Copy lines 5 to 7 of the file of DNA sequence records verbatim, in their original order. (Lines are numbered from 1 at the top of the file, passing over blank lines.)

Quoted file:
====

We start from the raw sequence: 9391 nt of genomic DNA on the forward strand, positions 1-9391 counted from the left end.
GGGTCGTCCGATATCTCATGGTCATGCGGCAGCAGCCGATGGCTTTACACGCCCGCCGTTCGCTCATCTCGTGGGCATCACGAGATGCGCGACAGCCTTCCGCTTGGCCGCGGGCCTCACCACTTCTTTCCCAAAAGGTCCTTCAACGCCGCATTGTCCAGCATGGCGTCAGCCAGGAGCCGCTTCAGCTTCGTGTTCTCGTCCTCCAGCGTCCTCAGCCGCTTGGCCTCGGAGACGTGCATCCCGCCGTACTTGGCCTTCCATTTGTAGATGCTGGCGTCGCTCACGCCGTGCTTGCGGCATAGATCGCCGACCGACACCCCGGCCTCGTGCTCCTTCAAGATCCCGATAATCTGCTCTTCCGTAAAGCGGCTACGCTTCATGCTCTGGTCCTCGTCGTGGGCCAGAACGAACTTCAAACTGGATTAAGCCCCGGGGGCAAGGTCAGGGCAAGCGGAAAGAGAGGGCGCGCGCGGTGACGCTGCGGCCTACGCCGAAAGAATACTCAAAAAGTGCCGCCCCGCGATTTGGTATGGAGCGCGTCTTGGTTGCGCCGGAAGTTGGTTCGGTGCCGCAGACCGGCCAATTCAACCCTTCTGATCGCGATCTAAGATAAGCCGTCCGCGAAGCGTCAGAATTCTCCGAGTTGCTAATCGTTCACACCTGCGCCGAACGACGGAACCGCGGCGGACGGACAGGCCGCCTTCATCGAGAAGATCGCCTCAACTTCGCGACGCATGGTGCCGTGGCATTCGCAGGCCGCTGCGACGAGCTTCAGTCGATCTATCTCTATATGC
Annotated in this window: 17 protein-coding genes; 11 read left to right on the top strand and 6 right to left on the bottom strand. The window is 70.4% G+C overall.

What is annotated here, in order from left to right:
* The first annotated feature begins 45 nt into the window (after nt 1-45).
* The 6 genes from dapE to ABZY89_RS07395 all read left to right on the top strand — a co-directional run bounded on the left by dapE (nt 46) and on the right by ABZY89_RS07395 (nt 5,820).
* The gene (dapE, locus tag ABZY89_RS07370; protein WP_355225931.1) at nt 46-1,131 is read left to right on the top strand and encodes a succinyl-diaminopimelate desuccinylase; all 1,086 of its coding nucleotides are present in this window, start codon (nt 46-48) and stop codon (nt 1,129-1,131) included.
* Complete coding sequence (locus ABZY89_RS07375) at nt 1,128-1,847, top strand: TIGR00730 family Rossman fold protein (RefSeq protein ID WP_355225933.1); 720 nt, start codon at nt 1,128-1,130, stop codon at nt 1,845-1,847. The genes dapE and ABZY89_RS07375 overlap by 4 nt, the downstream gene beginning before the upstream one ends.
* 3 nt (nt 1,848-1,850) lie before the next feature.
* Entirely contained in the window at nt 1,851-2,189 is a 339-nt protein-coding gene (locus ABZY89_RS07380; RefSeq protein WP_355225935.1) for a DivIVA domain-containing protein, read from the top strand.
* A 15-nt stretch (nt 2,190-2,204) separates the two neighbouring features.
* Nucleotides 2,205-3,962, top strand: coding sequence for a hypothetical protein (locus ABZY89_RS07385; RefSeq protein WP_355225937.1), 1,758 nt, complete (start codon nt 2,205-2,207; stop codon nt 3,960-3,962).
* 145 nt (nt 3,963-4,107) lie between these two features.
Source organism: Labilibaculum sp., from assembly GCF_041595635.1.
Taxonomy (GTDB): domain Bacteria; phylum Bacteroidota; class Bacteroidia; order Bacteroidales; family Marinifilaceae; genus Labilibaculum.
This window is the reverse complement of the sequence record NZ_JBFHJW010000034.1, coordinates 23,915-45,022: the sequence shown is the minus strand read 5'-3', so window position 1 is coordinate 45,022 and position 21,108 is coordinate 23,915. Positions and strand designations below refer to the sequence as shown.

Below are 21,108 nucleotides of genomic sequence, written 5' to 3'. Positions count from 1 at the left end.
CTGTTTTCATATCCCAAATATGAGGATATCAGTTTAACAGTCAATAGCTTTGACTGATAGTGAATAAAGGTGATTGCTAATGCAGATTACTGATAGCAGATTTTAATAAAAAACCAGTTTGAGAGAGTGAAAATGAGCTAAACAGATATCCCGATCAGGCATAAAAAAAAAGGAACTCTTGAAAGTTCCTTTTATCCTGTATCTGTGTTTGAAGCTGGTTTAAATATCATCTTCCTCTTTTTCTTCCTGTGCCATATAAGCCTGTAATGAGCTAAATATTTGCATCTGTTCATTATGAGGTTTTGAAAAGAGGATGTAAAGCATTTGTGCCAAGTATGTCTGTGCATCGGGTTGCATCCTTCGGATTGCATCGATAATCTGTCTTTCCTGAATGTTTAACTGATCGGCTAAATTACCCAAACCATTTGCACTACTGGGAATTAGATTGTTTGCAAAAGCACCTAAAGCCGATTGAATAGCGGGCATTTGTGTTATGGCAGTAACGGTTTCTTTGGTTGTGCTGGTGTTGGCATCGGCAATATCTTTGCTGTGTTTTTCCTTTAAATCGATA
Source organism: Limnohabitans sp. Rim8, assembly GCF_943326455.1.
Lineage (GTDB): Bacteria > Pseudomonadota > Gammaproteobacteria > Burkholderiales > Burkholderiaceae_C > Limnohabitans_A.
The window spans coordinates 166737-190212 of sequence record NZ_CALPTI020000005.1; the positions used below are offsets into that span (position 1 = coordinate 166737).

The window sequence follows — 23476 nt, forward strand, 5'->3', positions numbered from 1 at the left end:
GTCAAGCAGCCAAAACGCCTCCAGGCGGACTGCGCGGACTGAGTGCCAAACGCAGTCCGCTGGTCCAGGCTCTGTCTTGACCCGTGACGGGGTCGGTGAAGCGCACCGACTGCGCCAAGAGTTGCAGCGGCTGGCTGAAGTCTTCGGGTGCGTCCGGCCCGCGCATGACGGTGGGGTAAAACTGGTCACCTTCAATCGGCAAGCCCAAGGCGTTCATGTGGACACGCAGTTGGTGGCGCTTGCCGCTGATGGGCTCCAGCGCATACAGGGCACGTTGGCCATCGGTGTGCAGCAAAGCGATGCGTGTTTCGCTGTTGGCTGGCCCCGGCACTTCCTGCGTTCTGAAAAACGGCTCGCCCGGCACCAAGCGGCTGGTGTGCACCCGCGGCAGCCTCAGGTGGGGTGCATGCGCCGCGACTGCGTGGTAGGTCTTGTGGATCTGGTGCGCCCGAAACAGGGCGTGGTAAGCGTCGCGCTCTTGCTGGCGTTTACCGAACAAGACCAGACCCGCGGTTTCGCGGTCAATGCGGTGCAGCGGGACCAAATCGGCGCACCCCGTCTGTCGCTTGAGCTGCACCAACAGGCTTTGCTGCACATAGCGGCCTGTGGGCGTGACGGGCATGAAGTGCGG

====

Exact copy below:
* The first annotated feature begins 45 nt into the window (after nt 1-45).
* The 6 genes from dapE to ABZY89_RS07395 all read left to right on the top strand — a co-directional run bounded on the left by dapE (nt 46) and on the right by ABZY89_RS07395 (nt 5,820).
* The gene (dapE, locus tag ABZY89_RS07370; protein WP_355225931.1) at nt 46-1,131 is read left to right on the top strand and encodes a succinyl-diaminopimelate desuccinylase; all 1,086 of its coding nucleotides are present in this window, start codon (nt 46-48) and stop codon (nt 1,129-1,131) included.